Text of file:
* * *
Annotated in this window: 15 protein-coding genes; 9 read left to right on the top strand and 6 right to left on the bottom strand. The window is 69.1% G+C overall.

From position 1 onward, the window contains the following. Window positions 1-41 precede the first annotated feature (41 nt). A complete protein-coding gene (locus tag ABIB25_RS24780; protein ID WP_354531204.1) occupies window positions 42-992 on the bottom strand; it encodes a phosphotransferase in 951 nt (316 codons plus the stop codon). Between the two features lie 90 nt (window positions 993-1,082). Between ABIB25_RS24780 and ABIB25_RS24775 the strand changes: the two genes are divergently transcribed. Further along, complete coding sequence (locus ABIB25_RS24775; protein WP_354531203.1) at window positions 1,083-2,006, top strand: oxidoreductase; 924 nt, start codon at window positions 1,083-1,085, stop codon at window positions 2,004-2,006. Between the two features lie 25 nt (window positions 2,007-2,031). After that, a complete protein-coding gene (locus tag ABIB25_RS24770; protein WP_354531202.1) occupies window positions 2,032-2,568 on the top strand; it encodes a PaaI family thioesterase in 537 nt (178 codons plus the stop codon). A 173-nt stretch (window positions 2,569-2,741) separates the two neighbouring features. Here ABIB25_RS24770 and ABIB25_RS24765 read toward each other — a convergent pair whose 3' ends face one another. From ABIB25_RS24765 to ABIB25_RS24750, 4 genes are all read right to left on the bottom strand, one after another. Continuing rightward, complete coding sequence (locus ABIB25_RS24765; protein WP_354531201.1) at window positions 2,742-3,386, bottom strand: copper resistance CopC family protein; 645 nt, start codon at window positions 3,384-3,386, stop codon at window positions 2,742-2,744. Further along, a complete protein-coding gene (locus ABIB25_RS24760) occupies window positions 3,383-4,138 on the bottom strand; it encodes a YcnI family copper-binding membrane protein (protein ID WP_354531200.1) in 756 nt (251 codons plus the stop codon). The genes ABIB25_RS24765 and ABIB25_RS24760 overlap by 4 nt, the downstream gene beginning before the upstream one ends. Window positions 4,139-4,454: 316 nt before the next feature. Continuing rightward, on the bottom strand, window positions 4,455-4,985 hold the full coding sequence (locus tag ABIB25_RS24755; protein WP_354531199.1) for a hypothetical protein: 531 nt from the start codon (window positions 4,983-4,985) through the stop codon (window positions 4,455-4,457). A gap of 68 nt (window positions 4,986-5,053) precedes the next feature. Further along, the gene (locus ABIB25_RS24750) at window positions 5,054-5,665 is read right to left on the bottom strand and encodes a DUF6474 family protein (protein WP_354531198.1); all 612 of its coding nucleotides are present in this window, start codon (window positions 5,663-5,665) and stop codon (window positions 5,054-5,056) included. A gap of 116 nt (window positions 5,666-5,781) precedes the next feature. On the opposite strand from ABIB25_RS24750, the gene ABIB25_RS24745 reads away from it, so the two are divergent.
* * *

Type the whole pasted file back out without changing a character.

Annotated in this window: 15 protein-coding genes; 9 read left to right on the top strand and 6 right to left on the bottom strand. The window is 69.1% G+C overall.

From position 1 onward, the window contains the following. Window positions 1-41 precede the first annotated feature (41 nt). A complete protein-coding gene (locus tag ABIB25_RS24780; protein ID WP_354531204.1) occupies window positions 42-992 on the bottom strand; it encodes a phosphotransferase in 951 nt (316 codons plus the stop codon). Between the two features lie 90 nt (window positions 993-1,082). Between ABIB25_RS24780 and ABIB25_RS24775 the strand changes: the two genes are divergently transcribed. Further along, complete coding sequence (locus ABIB25_RS24775; protein WP_354531203.1) at window positions 1,083-2,006, top strand: oxidoreductase; 924 nt, start codon at window positions 1,083-1,085, stop codon at window positions 2,004-2,006. Between the two features lie 25 nt (window positions 2,007-2,031). After that, a complete protein-coding gene (locus tag ABIB25_RS24770; protein WP_354531202.1) occupies window positions 2,032-2,568 on the top strand; it encodes a PaaI family thioesterase in 537 nt (178 codons plus the stop codon). A 173-nt stretch (window positions 2,569-2,741) separates the two neighbouring features. Here ABIB25_RS24770 and ABIB25_RS24765 read toward each other — a convergent pair whose 3' ends face one another. From ABIB25_RS24765 to ABIB25_RS24750, 4 genes are all read right to left on the bottom strand, one after another. Continuing rightward, complete coding sequence (locus ABIB25_RS24765; protein WP_354531201.1) at window positions 2,742-3,386, bottom strand: copper resistance CopC family protein; 645 nt, start codon at window positions 3,384-3,386, stop codon at window positions 2,742-2,744. Further along, a complete protein-coding gene (locus ABIB25_RS24760) occupies window positions 3,383-4,138 on the bottom strand; it encodes a YcnI family copper-binding membrane protein (protein ID WP_354531200.1) in 756 nt (251 codons plus the stop codon). The genes ABIB25_RS24765 and ABIB25_RS24760 overlap by 4 nt, the downstream gene beginning before the upstream one ends. Window positions 4,139-4,454: 316 nt before the next feature. Continuing rightward, on the bottom strand, window positions 4,455-4,985 hold the full coding sequence (locus tag ABIB25_RS24755; protein WP_354531199.1) for a hypothetical protein: 531 nt from the start codon (window positions 4,983-4,985) through the stop codon (window positions 4,455-4,457). A gap of 68 nt (window positions 4,986-5,053) precedes the next feature. Further along, the gene (locus ABIB25_RS24750) at window positions 5,054-5,665 is read right to left on the bottom strand and encodes a DUF6474 family protein (protein WP_354531198.1); all 612 of its coding nucleotides are present in this window, start codon (window positions 5,663-5,665) and stop codon (window positions 5,054-5,056) included. A gap of 116 nt (window positions 5,666-5,781) precedes the next feature. On the opposite strand from ABIB25_RS24750, the gene ABIB25_RS24745 reads away from it, so the two are divergent.